The Original Silver Dollar
The Leeuwen-daalder used in the early north-east American colonies was commonly known as the "Dog" or Lion Dollar. Minted in Holland to facilitate foreign trade in the 17th Century it was the origin of the silver Dollar.
|Overijssel : Verk 139.3 DEL#856 KM#12|
This Lion daalder which is the same weight as a reals of eight was the origin of the name Dollar. They were replaced in the 18th century by the heavier coins with finer silver the Rijks-daalder, and the Ducatoon or silver rijder See list of Types .
Delmonte in The Silver Benelux says 110,000 of the Lion Daalders
were minted 1n 1616 in Overijssel indicated as TRA
or TRAN or TRANS This type issued from 1606-1647.
There appear to be variations in the design of the lion between coins of six provinces and with period in the 17th century when they were minted. The Lion is similar that illustrated for Overijssel in Krause which is significantly differenct from the other Lion Daalders. It is also very different from the false 1616 Overjssel illustrated in 1971 July issue of De Geuzenpeenning. This gives me more confidence although this is no guarantee it is genuine. Lion dollars were usually produced from thin planchets that did not fully fill the thickness of the dies, thus they were often weakly struck.
This dollar could be a contemporary counterfeit from early colonies in north-east America from Virginia to Massachusetts. A deposition was taken in Boston on July 29, 1701 stating that "Dog or Lion dollars" had been counterfeited in Massachusetts. The Maryland Act of 1708 used the derisive term Dog Dollar in evaluating this coin. The image on this coin clearly looks more like a "dog", unlike the heraldric lion on the 1644 WES coin, listed in Codrington, as found in Lanka.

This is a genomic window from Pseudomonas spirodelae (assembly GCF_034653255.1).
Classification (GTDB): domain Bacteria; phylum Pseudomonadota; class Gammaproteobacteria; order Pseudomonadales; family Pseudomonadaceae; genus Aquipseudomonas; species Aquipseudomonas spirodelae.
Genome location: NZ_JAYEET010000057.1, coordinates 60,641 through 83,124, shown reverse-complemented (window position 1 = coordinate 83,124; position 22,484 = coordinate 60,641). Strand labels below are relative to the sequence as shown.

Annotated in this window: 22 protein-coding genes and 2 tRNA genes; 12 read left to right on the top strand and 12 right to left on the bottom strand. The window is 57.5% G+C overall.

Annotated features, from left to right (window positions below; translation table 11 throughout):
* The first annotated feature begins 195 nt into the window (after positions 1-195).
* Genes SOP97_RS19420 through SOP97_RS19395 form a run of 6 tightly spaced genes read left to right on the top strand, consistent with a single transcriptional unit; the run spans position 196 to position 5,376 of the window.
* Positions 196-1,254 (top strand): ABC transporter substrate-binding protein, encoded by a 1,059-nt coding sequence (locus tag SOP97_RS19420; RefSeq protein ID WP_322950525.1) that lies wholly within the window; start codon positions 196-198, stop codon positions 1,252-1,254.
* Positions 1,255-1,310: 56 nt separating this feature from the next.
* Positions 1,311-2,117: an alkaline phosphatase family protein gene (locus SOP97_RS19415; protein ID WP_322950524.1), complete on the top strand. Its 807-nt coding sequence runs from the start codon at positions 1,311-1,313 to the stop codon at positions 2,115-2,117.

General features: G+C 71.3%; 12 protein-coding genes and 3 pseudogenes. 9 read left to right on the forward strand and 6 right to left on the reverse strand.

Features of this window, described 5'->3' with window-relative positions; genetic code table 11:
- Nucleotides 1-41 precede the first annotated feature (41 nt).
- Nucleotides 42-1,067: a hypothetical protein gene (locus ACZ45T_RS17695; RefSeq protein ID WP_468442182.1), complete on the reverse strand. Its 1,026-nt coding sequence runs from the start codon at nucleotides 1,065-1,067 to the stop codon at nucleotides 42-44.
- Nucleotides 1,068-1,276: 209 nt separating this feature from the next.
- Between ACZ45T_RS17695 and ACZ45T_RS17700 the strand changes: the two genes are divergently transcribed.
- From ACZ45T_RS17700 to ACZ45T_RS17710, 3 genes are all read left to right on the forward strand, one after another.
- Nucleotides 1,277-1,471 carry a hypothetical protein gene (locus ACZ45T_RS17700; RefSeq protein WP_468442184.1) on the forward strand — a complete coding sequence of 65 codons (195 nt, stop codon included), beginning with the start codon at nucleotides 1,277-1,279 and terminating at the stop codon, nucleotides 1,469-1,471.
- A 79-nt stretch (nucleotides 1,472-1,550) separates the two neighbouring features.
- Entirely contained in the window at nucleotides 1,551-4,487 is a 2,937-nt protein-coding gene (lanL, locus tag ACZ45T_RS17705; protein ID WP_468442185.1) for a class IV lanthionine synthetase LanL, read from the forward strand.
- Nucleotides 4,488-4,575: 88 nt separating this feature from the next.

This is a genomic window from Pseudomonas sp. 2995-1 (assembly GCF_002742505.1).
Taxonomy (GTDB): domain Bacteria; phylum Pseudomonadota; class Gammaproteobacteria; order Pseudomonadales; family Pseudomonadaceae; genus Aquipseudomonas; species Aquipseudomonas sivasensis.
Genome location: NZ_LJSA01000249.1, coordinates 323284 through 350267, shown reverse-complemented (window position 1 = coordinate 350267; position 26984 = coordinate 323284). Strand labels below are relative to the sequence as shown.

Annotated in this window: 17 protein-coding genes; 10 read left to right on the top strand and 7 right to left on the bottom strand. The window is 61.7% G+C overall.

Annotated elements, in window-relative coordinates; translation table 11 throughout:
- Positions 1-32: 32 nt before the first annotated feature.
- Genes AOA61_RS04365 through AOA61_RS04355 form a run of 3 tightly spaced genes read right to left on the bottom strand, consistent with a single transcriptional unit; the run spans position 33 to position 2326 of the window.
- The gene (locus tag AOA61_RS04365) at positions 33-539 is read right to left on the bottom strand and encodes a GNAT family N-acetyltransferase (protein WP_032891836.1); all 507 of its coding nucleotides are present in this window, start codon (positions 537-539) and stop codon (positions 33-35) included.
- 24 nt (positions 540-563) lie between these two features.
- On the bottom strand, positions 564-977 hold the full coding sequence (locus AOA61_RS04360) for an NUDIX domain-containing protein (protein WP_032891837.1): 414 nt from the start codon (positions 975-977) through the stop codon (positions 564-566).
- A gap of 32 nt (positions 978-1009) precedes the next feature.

John Lorenzo, an expert on Colonial Coins informs me that the yellowish color and green oxidation on the coin which possibly indicates a brassy composition, which were in his opinion made at these mints during periods of low silver inventory.
The VF condition coin was scanned at 300dpi and displayed at 150dpi. It was purchased on ebay in 2001 March from a US dealer.
The tone is probably artificial. I am advised by an expert on forgery of coins that waxing and Acid treatment in a bath could reproduce the effect. I have seen what appears to be lower quality and toneless fake daadlers for sale on ebay which is a worry.
Alex Basok of rustypennies.com informs me that coins from a hoard that is found in the sea are usually so encrusted, that in the process of separating them from each other and the coral, they are subjected to very heavy acid cleaning. That dissolves copper out of top layer of the coin and leaves it very porous. Also the color always look very unnatural. The coins that come from a hoard found in the ground fare much better. But still originally most of them have to be "cleaned". Often it involves a mild solutions of vinegar or lemon juice or similar home concoctions, and the results are usually quite pleasant. However, if anybody tells you that "this coin has never been cleaned", they are stretching the word never. Almost all coins that we have on collectors market today were cleaned when they were found. The 1616 daalder, may very well be an American contemporary counterfeit, the color that you see on that coin is often a result of retoning effort. It does not look natural at all.
I thank John Lorenzo and Alex Basok for their detailed E-mail on this Lion Dollar.
This webpage on Americana hosted by Lakdiva : website for Coins of Lanka.